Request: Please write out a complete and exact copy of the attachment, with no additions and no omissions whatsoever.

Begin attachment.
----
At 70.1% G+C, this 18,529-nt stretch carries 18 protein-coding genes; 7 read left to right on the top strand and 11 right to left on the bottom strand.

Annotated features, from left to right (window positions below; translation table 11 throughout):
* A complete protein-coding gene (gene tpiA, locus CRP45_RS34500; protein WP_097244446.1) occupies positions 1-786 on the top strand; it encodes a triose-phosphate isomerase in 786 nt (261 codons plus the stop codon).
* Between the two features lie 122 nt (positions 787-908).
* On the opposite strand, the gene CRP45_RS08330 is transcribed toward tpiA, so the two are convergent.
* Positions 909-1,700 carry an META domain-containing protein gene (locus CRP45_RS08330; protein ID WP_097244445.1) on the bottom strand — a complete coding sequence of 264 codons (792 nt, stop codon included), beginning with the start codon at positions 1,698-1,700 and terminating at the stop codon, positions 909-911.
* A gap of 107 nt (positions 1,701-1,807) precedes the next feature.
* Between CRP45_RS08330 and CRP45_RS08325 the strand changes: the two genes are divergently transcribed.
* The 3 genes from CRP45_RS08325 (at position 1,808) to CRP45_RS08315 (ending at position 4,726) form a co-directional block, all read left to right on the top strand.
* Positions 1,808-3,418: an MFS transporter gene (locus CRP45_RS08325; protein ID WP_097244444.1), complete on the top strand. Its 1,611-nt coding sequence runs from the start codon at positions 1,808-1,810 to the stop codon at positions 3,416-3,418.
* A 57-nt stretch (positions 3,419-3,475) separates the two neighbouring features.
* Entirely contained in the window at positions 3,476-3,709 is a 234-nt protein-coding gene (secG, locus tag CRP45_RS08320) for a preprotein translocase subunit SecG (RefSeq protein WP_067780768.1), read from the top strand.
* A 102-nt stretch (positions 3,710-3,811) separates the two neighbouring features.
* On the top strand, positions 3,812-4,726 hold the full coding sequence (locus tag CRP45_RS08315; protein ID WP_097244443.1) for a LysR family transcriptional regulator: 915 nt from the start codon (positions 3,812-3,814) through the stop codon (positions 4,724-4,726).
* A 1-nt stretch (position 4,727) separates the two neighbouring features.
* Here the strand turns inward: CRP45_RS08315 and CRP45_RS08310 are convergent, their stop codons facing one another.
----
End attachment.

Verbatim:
At 70.1% G+C, this 18,529-nt stretch carries 18 protein-coding genes; 7 read left to right on the top strand and 11 right to left on the bottom strand.

Annotated features, from left to right (window positions below; translation table 11 throughout):
* A complete protein-coding gene (gene tpiA, locus CRP45_RS34500; protein WP_097244446.1) occupies positions 1-786 on the top strand; it encodes a triose-phosphate isomerase in 786 nt (261 codons plus the stop codon).
* Between the two features lie 122 nt (positions 787-908).
* On the opposite strand, the gene CRP45_RS08330 is transcribed toward tpiA, so the two are convergent.
* Positions 909-1,700 carry an META domain-containing protein gene (locus CRP45_RS08330; protein ID WP_097244445.1) on the bottom strand — a complete coding sequence of 264 codons (792 nt, stop codon included), beginning with the start codon at positions 1,698-1,700 and terminating at the stop codon, positions 909-911.
* A gap of 107 nt (positions 1,701-1,807) precedes the next feature.
* Between CRP45_RS08330 and CRP45_RS08325 the strand changes: the two genes are divergently transcribed.
* The 3 genes from CRP45_RS08325 (at position 1,808) to CRP45_RS08315 (ending at position 4,726) form a co-directional block, all read left to right on the top strand.
* Positions 1,808-3,418: an MFS transporter gene (locus CRP45_RS08325; protein ID WP_097244444.1), complete on the top strand. Its 1,611-nt coding sequence runs from the start codon at positions 1,808-1,810 to the stop codon at positions 3,416-3,418.
* A 57-nt stretch (positions 3,419-3,475) separates the two neighbouring features.
* Entirely contained in the window at positions 3,476-3,709 is a 234-nt protein-coding gene (secG, locus tag CRP45_RS08320) for a preprotein translocase subunit SecG (RefSeq protein WP_067780768.1), read from the top strand.
* A 102-nt stretch (positions 3,710-3,811) separates the two neighbouring features.
* On the top strand, positions 3,812-4,726 hold the full coding sequence (locus tag CRP45_RS08315; protein ID WP_097244443.1) for a LysR family transcriptional regulator: 915 nt from the start codon (positions 3,812-3,814) through the stop codon (positions 4,724-4,726).
* A 1-nt stretch (position 4,727) separates the two neighbouring features.
* Here the strand turns inward: CRP45_RS08315 and CRP45_RS08310 are convergent, their stop codons facing one another.